Sunday, April 10, 2011

DIFF review PROSECUTOR- She said

Directed by Barry Stevens
Featuring: Luis Moreno-Ocampo

The International Criminal Court has only been in existence for about ten years.  It's charged with bringing people to justice who commit genocide, crimes against humanity, war crimes, and/or crimes of aggression when the country's national court is unable or unwilling to prosecute, just as it's predecessor, The Nuremberg Trials, did.   Currently, there are three separate trials underway; all having to do with crimes committed in Africa.  Behind these investigations is Luis Moreno-Ocampo, head prosecutor for the ICC.

At the heart of the ICC is Moreno-Ocampo who wholeheartedly believes in justice and the rule of law.  However, the problem he is facing with the nations is the ICC doesn't have an army, so when a leader or criminal is indited by the ICC, they have to rely on neighboring countries to arrest the criminal.  Like the United Nations, the idea of the ICC is appears more idyllic than the actual process.  For the ICC to work, the nations of the world would have to give up some sovereignty, so when crimes against humanity are committed, the perpetrators go straight to trial.  However, asking the big wigs like China, Russia, India and the United States to give that kind of power to a court they don't control will probably never happen.  Also, the prosecutor has to convince the people that bringing this criminal to trial is the right decision.  The three individuals who are standing trial right now all come from war-torn African countries where many citizens are pleased justice is being brought, but many still support these individuals, and usually the supporters have weapons and take out their frustration on the people. All in a day's work for Moreno-Ocampo.

So, his job isn't easy, yet his persistence for justice is astounding.  Even though he is defending humanity, he is met with criticism after criticism.  There are leaders who say the ICC is targeting African countries because they're not western enough, and this is the international community's way of making them fall into step.  Others want him to investigate the Gaza Strip area where hundreds of Palestinians were killed by Israelis because of a Hamas attack on Israel.  One problem though, Palestine isn't considered a state as far as the world is labeled, but the atrocity happened.  So, now there's international pressure to bring Israel to trial, and international pressure, especially from the United States, to leave them alone.  Then, there's the criticism that the ICC would never go after the bigger countries, such as the United States because the ICC is scared of them.  Moreno-Ocampo has stated that it doesn't matter what country; the ICC would investigate anybody.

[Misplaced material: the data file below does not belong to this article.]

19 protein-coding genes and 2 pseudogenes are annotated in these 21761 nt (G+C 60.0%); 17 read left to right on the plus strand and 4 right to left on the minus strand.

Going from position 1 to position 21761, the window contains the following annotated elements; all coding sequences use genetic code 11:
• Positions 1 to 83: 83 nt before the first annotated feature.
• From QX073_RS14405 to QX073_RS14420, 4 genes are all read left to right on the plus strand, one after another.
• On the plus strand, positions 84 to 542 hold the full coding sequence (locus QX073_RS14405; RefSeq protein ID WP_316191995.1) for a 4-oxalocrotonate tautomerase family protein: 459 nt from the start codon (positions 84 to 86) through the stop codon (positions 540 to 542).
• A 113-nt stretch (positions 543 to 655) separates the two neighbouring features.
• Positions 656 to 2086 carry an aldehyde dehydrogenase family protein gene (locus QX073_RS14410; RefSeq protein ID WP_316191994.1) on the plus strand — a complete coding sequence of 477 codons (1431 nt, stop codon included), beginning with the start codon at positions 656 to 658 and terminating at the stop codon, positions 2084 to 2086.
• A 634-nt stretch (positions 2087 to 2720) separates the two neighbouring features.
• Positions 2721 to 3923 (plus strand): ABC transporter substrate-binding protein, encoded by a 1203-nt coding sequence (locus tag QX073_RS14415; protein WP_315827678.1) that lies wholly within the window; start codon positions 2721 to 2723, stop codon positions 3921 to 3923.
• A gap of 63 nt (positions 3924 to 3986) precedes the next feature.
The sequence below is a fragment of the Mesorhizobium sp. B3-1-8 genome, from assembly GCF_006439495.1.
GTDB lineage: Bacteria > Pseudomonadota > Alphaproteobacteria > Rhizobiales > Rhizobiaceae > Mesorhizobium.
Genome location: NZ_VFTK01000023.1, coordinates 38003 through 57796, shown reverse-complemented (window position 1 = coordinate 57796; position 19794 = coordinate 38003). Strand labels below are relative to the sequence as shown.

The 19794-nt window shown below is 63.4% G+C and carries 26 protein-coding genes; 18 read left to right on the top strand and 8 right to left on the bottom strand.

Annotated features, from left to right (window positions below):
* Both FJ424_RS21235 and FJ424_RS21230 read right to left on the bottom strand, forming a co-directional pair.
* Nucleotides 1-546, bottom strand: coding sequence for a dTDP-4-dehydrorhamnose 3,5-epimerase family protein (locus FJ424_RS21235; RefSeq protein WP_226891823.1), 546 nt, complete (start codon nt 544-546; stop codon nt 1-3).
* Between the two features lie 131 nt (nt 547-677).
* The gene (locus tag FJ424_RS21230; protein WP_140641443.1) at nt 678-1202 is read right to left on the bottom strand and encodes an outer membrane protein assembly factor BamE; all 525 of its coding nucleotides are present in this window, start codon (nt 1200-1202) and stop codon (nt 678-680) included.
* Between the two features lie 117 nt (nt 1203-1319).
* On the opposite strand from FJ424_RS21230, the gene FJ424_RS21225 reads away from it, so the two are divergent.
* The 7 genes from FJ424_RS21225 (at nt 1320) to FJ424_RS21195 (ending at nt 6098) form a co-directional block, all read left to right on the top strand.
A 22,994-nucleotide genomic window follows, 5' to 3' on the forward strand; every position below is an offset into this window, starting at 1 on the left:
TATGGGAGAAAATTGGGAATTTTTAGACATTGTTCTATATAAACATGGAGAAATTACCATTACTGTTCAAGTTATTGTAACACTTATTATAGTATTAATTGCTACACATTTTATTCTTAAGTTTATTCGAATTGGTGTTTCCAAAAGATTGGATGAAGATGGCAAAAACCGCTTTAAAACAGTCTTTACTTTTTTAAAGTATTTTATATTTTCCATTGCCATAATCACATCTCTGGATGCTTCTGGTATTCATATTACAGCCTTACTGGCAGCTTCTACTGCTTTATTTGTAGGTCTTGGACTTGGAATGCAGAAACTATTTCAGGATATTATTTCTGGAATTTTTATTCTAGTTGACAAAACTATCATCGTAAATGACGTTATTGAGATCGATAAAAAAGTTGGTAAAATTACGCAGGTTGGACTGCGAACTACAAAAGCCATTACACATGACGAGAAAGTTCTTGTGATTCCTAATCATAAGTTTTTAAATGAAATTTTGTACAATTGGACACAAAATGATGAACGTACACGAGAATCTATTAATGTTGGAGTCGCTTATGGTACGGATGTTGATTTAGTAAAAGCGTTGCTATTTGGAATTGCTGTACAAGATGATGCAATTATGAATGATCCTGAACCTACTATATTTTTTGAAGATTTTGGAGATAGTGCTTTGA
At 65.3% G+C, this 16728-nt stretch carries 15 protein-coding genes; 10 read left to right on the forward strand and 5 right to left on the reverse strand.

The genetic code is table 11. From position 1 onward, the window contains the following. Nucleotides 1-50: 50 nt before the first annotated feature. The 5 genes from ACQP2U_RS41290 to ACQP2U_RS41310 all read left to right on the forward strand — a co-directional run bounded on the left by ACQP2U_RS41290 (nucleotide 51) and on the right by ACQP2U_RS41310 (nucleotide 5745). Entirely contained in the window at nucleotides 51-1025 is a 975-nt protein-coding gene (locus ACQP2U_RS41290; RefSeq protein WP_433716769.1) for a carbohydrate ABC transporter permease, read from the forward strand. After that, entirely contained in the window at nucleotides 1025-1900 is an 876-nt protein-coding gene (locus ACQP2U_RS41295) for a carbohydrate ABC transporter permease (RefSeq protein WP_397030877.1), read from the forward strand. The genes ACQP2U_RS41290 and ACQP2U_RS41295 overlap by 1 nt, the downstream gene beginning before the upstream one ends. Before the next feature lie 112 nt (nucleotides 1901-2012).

Director Barry Stevens is given incredible glimpses of remote areas of the world.  We following Moreno-Ocampo to the Congo where he talks to tribe about an upcoming trial gathering their support.  We also follow Mike, a former ICC employee who left because he felt that he needed to make a difference and the ICC wasn't powerful enough, as he tries to free military personnel (from the good side of the Congo war) from the rebels in the jungle.  Mike, who is now employed through the UN, is the symbol of being able to take action to make a difference. 

If you were to ask someone about the idea of having an international court of law, I would predict many would agree with the idea.  Then, if you were going to go into detail about what that would mean to their country, such as giving up part of their sovereignty, then people become hesitant.  The idea of the ICC, on the surface, is one of striving of equality, justice, and standing up for the voiceless victims.  However, the road to such an idyllic court is arduous and a political nightmare.  PROSECUTOR shows us the other side, with faces beyond all the politics and policies. 

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